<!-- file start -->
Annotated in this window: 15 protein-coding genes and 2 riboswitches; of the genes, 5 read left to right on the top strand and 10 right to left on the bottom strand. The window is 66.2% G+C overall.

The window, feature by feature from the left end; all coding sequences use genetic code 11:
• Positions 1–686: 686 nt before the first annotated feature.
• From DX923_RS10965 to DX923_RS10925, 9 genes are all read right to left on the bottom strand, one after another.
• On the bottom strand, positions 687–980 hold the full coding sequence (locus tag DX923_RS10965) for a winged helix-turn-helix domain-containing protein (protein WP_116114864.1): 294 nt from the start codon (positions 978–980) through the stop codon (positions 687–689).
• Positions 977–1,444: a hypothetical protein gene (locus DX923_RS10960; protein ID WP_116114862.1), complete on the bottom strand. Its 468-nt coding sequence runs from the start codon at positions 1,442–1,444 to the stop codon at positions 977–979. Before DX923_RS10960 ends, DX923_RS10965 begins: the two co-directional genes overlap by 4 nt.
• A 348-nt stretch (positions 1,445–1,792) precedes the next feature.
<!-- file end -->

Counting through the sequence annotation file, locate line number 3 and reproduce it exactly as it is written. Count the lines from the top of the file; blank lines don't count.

• Positions 1–686: 686 nt before the first annotated feature.